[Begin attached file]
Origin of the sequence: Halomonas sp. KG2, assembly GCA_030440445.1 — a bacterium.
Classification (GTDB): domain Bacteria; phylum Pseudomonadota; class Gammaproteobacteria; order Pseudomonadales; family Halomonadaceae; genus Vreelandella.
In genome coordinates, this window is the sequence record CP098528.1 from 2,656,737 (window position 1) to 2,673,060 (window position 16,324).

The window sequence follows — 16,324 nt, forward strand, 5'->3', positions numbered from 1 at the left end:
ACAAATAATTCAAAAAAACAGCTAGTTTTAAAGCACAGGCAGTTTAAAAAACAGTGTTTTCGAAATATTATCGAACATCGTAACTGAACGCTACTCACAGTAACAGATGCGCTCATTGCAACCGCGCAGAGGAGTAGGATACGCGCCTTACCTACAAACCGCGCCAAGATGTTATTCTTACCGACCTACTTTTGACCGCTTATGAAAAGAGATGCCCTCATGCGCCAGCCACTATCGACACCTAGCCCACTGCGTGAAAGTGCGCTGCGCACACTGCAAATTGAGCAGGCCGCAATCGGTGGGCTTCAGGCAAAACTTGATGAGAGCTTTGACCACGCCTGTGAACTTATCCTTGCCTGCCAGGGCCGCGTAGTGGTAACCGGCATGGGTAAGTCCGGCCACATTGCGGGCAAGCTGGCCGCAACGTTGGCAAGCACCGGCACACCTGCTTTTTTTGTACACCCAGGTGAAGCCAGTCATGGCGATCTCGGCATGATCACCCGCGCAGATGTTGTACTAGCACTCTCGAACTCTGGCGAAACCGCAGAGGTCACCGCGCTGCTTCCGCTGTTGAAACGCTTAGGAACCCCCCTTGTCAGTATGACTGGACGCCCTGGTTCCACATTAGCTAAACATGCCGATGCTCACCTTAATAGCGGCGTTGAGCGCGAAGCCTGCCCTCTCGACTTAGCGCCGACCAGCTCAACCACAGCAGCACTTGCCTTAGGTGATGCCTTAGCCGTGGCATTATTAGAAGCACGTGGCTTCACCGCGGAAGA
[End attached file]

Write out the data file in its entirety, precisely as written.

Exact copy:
Origin of the sequence: Halomonas sp. KG2, assembly GCA_030440445.1 — a bacterium.
Classification (GTDB): domain Bacteria; phylum Pseudomonadota; class Gammaproteobacteria; order Pseudomonadales; family Halomonadaceae; genus Vreelandella.
In genome coordinates, this window is the sequence record CP098528.1 from 2,656,737 (window position 1) to 2,673,060 (window position 16,324).

The window sequence follows — 16,324 nt, forward strand, 5'->3', positions numbered from 1 at the left end:
ACAAATAATTCAAAAAAACAGCTAGTTTTAAAGCACAGGCAGTTTAAAAAACAGTGTTTTCGAAATATTATCGAACATCGTAACTGAACGCTACTCACAGTAACAGATGCGCTCATTGCAACCGCGCAGAGGAGTAGGATACGCGCCTTACCTACAAACCGCGCCAAGATGTTATTCTTACCGACCTACTTTTGACCGCTTATGAAAAGAGATGCCCTCATGCGCCAGCCACTATCGACACCTAGCCCACTGCGTGAAAGTGCGCTGCGCACACTGCAAATTGAGCAGGCCGCAATCGGTGGGCTTCAGGCAAAACTTGATGAGAGCTTTGACCACGCCTGTGAACTTATCCTTGCCTGCCAGGGCCGCGTAGTGGTAACCGGCATGGGTAAGTCCGGCCACATTGCGGGCAAGCTGGCCGCAACGTTGGCAAGCACCGGCACACCTGCTTTTTTTGTACACCCAGGTGAAGCCAGTCATGGCGATCTCGGCATGATCACCCGCGCAGATGTTGTACTAGCACTCTCGAACTCTGGCGAAACCGCAGAGGTCACCGCGCTGCTTCCGCTGTTGAAACGCTTAGGAACCCCCCTTGTCAGTATGACTGGACGCCCTGGTTCCACATTAGCTAAACATGCCGATGCTCACCTTAATAGCGGCGTTGAGCGCGAAGCCTGCCCTCTCGACTTAGCGCCGACCAGCTCAACCACAGCAGCACTTGCCTTAGGTGATGCCTTAGCCGTGGCATTATTAGAAGCACGTGGCTTCACCGCGGAAGA